New data shows that regular screening with mammography reduces the rate of advanced and fatal breast cancers significantly.
The purpose of cancer screening is to identify tumors early when they are treatable. It helps to prevent the rise of advanced cancer cases associated with poor prognosis.
The data on mammography has been conflicting since some evidence suggests that screening can detect small, slow-growing tumors but will not prevent cancers diagnosed late.
In new study findings;
There was a 41% reduced risk of patients dying from breast cancer in 10 years and a 25% decreased incidence of advanced breast cancer after undergoing screening. This means that effective treatment is possible with early detection.
It confirms the findings of an earlier study that had evidence to prove that screening can reduce risks and incidences of fatal breast cancers. However, mammography screening only works by diagnosing breast cancer early to ensure treatment is successful, and recurrence with distant metastases and death does not occur.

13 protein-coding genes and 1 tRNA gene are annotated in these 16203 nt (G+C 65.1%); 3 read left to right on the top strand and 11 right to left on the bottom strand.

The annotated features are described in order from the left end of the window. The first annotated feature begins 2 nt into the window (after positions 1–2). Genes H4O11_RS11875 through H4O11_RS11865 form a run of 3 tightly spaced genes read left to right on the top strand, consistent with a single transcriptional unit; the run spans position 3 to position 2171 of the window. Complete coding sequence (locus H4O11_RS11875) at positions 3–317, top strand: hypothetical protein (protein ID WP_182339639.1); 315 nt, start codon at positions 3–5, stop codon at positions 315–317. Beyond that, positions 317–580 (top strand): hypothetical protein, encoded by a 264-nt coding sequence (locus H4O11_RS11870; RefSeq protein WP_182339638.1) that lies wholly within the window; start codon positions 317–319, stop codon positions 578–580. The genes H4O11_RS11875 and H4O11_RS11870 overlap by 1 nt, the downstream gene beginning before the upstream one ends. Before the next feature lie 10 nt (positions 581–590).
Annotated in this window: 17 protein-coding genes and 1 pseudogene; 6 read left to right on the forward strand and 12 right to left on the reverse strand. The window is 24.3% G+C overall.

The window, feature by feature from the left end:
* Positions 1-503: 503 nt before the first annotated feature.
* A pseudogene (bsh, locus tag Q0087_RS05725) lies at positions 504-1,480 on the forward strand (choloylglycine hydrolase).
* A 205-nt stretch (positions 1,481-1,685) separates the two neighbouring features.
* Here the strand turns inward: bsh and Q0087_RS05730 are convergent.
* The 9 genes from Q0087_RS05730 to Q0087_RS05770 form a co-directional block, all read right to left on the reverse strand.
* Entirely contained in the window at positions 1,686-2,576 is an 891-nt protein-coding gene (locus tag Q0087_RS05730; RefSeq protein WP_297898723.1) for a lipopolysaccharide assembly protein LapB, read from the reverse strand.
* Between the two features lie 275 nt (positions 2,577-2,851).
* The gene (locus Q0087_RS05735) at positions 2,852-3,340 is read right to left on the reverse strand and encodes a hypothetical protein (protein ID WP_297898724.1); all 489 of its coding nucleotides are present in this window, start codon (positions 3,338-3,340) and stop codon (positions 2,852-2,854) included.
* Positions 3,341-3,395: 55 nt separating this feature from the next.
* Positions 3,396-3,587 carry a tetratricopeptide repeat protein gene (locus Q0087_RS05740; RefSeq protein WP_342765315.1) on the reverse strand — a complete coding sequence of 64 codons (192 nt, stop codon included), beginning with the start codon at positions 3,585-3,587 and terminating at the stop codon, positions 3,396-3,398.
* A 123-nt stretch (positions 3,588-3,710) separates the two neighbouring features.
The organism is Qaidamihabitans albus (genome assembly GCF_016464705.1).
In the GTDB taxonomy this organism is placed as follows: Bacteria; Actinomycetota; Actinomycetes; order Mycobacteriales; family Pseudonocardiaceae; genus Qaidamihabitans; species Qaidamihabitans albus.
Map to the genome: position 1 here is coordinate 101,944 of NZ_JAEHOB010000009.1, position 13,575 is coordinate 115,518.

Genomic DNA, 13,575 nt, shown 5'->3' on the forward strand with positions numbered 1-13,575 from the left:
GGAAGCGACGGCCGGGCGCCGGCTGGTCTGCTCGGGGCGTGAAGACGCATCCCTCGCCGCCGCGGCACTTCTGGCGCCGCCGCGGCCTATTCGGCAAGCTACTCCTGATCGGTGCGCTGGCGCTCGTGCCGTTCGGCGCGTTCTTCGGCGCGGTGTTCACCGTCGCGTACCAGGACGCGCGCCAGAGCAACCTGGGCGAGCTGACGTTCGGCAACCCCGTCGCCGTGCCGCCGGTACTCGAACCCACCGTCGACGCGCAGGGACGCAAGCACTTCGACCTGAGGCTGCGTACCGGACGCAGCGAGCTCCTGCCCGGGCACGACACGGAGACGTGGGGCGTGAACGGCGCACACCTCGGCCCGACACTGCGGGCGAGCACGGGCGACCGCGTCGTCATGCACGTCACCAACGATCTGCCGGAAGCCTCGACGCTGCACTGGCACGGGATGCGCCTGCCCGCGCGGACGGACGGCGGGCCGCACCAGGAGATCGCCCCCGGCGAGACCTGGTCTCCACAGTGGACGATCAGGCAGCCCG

Breast cancer can be less fatal when diagnosed at an early stage. In the study, the risk reduction benefit is attributed to mammography screening. The study findings support the laid guidelines for screening, and women can lower their risk of dying from breast cancer by adhering to the guidelines. The annual screening guidelines for women at average risk recommend that they should start screening at age 40.
This study now confirms that breast cancer mortality has improved because of treatment breakthroughs as well as early mammography screening. It also goes to show that treatment alone is not enough; screening can also help save more lives.
The mortality benefits for breast cancer are due to participation in routine mammography screening, independent of the new advances in treatment. This can help to reduce advanced and fatal stage breast cancers as well as a patient’s risk of dying from the disease. Overall, the large-scale study shows that mammography screening can bring long-term outcomes for breast cancer patients.